Megabanks: Too Big to Save
It was an unusual moment at the 2011 Oscars. Charles Ferguson, director of the award-winning documentary “Inside Job,” told the audience, “Forgive me, I must start by pointing out that three years after our horrific financial crisis caused by financial fraud, not a single financial executive has gone to jail, and that’s wrong.” There was some applause. Imagine if you or I drove away without paying for gas or stole a pizza. We’d be arrested. But if you commit a huge financial fraud you walk away with tons of money. The robber barons of the age are laughing as hapless citizens watch in dismay as they are taken to the cleaners. Are these the values U.S. politicians keep extolling and insist the world emulate? Why were these banks and their executives not punished? The lesson to be drawn? Crime pays.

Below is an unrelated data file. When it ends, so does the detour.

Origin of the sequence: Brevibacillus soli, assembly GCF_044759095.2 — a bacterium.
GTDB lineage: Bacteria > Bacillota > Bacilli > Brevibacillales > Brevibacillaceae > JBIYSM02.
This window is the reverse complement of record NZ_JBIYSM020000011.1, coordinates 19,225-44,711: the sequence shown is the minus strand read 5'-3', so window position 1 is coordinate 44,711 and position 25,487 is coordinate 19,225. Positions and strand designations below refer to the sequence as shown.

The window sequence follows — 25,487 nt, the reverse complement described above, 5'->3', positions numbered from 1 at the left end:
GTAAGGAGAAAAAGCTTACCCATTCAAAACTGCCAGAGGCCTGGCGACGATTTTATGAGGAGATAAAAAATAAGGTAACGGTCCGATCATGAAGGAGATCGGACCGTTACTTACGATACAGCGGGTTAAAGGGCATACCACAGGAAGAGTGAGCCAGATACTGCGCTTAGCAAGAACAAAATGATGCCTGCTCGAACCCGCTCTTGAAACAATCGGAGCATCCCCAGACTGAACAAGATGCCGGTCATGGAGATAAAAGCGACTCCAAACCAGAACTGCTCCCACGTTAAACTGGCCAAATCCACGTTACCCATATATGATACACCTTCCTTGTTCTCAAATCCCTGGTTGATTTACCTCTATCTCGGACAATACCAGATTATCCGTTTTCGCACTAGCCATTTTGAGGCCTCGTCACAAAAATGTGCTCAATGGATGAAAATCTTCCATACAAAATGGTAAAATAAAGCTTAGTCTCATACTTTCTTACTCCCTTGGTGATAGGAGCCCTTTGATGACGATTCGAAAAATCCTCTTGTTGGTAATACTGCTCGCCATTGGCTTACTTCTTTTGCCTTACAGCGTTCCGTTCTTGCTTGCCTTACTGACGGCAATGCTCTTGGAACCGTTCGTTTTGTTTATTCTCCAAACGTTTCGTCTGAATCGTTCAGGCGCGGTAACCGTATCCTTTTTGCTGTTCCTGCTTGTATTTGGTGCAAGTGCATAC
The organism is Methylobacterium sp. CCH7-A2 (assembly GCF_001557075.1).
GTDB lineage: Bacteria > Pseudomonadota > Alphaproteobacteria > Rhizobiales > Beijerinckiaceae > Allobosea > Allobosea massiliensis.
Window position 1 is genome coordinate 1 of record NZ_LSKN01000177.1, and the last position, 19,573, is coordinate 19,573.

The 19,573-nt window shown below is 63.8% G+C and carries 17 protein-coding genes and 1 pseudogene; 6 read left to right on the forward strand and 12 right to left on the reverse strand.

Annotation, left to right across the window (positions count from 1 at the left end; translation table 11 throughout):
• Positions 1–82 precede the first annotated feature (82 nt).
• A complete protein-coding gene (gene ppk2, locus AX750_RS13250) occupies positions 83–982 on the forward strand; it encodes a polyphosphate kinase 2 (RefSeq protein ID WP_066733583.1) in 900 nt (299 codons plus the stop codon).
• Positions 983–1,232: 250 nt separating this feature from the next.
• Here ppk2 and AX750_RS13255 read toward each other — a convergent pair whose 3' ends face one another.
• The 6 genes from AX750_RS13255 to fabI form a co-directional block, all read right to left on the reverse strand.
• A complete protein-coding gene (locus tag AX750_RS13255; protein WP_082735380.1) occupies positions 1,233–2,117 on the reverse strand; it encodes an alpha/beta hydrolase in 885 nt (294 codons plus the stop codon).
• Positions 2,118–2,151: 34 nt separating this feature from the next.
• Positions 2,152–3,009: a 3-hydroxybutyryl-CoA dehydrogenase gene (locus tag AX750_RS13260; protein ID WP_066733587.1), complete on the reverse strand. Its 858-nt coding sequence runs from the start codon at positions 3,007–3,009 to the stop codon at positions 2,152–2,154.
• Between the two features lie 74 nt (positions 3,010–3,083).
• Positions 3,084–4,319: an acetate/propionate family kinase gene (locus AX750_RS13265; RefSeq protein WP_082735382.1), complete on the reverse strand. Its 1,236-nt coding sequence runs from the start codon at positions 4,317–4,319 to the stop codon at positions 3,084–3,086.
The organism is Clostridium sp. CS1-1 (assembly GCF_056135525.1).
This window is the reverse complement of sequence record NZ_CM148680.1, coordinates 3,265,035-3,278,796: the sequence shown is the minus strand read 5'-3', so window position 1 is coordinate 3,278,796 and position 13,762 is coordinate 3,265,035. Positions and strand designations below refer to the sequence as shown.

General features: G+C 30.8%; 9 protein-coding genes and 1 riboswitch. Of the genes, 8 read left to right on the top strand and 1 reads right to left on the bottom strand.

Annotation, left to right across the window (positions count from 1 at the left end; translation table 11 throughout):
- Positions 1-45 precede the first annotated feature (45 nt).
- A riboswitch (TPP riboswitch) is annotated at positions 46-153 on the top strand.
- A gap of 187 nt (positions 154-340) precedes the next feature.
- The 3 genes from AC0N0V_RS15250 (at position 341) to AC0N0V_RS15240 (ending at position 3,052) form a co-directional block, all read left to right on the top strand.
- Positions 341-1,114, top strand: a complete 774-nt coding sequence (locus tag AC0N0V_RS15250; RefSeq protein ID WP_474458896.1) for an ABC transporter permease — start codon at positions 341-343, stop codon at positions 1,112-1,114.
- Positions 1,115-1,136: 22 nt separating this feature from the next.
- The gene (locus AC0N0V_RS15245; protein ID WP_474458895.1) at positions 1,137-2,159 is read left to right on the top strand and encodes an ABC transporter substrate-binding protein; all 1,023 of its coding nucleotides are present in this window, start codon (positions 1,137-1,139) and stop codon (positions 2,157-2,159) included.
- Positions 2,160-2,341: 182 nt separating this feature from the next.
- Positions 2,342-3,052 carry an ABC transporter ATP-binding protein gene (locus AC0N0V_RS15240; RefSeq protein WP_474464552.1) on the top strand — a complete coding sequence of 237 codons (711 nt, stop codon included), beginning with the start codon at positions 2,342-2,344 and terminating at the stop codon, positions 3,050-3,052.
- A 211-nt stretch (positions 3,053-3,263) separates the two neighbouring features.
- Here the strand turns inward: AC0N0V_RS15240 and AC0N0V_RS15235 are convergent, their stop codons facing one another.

Simon Johnson teaches at the Sloan School of Management at MIT. He is also a senior fellow at the Peterson Institute for International Economics in Washington, D.C., and a member of the Congressional Budget Office’s Panel of Economic Advisers. He is a well known commentator and writer on financial affairs and co-author of 13 Bankers.